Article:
Of course, I'd rather see a real competitor to TicketMaster.
  • ...there's also a certain sense to this, which the article digs into to some extent. Really, I don't think the asshole who has a special system logging into and dialing Ticketmaster to acquire the best seats for scalping deserves to make a profit just because the public is willing to pay the extra overhead. I don't think Linkin Park deserves that much $, either, but somebody thinks they do. May as well feed the band's drug habit rather than the annoying scalpers'.

    Of course, this system would be fine and dan

  • by DeadPrez (129998) on Tuesday May 23, 2006 @03:38AM (#15385381) Homepage
    Performers aren't going to be very happy their fans are going to be treated on a two track system, which obviously further alienates the regular working class fanbase. I imagine some shows can be bought off with the lure of extra revenue sharing, but I also think most artists recognize the good duty and sense to undermine structural societal shifts of this nature.

    Pay attention as arguments and policies designed for 'free'ing the market continue to wither those 80% who are labor-dependent. And by that I mean you without a portfolio that has you set for life. The era of the post-WWII/New Deal is over and the consequences for being you and your children will only grow harsher.

    I kid, I kid. This is a great idea. Anyone know if Ticketmaster is a public company? Ack.. I may have just given away my scheme to make it to the other 20%.
  • Going to? (Score:4, Interesting)

    by tuxlove (316502) on Tuesday May 23, 2006 @03:41AM (#15385388)
    They already do auctions for the best seats. Where has the author been? I just bought some tickets this way a few weeks ago, and it's a total scam. They also end the auction one day *after* general ticket sales, so if you don't win that auction, you get nothing. Totally evil, and designed to make you bid to the max so you don't get left in the cold. I really wanted to see that concert, though (I rarely find one I want to see), so I bid high just like they wanted.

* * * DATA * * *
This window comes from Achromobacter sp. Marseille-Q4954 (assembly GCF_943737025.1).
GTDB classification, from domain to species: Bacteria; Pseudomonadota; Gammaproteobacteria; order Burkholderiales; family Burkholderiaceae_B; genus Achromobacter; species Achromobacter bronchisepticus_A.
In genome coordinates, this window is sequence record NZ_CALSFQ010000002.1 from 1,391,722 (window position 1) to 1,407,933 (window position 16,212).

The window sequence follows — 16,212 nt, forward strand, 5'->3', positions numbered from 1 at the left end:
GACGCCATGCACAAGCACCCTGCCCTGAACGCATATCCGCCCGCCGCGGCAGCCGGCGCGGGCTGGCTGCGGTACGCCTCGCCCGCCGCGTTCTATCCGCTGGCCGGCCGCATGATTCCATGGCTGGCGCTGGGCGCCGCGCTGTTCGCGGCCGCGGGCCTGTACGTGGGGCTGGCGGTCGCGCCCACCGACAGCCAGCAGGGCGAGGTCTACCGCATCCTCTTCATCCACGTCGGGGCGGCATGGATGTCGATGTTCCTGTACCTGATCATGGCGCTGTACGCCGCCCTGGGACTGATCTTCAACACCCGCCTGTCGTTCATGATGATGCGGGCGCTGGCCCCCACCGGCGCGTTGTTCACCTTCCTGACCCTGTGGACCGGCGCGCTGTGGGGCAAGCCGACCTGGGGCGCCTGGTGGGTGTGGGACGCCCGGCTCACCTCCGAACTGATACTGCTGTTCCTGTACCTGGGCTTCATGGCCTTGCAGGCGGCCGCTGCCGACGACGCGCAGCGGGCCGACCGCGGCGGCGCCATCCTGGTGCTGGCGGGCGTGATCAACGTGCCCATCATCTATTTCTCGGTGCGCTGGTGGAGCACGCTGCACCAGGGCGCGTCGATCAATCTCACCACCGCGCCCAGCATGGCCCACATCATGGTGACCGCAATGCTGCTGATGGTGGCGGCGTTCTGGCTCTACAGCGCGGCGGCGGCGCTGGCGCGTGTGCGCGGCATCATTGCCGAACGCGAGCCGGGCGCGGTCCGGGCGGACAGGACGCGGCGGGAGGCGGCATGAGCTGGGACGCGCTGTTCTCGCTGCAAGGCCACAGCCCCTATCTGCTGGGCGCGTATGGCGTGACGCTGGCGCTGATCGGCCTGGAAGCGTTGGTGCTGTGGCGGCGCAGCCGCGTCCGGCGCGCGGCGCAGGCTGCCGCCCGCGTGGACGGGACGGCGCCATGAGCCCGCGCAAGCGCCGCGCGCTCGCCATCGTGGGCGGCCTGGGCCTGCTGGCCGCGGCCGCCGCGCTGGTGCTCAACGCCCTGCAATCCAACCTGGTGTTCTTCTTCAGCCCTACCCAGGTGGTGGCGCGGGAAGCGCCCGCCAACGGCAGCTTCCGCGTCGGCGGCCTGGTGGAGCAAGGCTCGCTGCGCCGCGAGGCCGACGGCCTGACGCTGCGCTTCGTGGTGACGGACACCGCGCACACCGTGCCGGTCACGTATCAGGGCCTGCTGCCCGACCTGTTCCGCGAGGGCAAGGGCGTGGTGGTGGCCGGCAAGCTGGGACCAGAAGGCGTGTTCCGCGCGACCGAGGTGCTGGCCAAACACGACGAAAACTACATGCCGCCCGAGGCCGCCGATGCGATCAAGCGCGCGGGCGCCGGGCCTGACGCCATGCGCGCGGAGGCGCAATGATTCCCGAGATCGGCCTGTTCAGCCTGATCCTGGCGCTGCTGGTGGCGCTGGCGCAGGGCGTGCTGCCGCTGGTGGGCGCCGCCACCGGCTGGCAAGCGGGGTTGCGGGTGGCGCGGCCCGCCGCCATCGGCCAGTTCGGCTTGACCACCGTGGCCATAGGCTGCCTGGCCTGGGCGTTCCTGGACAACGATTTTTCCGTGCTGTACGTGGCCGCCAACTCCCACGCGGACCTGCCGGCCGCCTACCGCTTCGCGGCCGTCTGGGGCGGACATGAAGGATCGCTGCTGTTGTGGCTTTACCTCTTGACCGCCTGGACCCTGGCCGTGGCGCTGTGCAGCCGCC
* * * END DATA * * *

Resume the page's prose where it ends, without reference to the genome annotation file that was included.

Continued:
• Seriously. They did this for the 2005 fall NIN tour. That's the first one I'm aware of, so that's at least 6 months that they've been doing it.
    • Oh, one interesting side effect of this which work out nicely for me. I was trying to get general admission tickets to a show, but they sold out pretty quick and I thought I missed my chance.

      Then they put a large batch up for auction. I think this was one of the first ones and they seriously miscalculated, because they had literally hundreds of tickets up for auction and the high bids barely budged over the minimum.

      So I suspected they didn't sell nearly as many in the auction as they thought. I bided my
  • by sentientbrendan (316150) on Tuesday May 23, 2006 @03:52AM (#15385424)
    Ticket prices will go up initially... but I suspect that in the long run this will give a shot in the arm to theaters, which have been doing poorly and ending up doing a lot of annoying advertising. If this works out well for them, they will end up building more theaters and the initially high prices may drop...

    What does worry me is that they will try to game the system. With anonymous bidding run by ticketmaster it would be pretty easy for ticketmaster to bid on its own tickets to boost the price, then if they accidentally win just award the ticket to whatever real bidder bid the highest.

    If they did that, would it actually be illegal? Otherwise, it seems like something they almost should do to boost profits. They are beholden to their shareholders after all.
  • I know this isn't the popular opinion, but I'm actually in favor of this.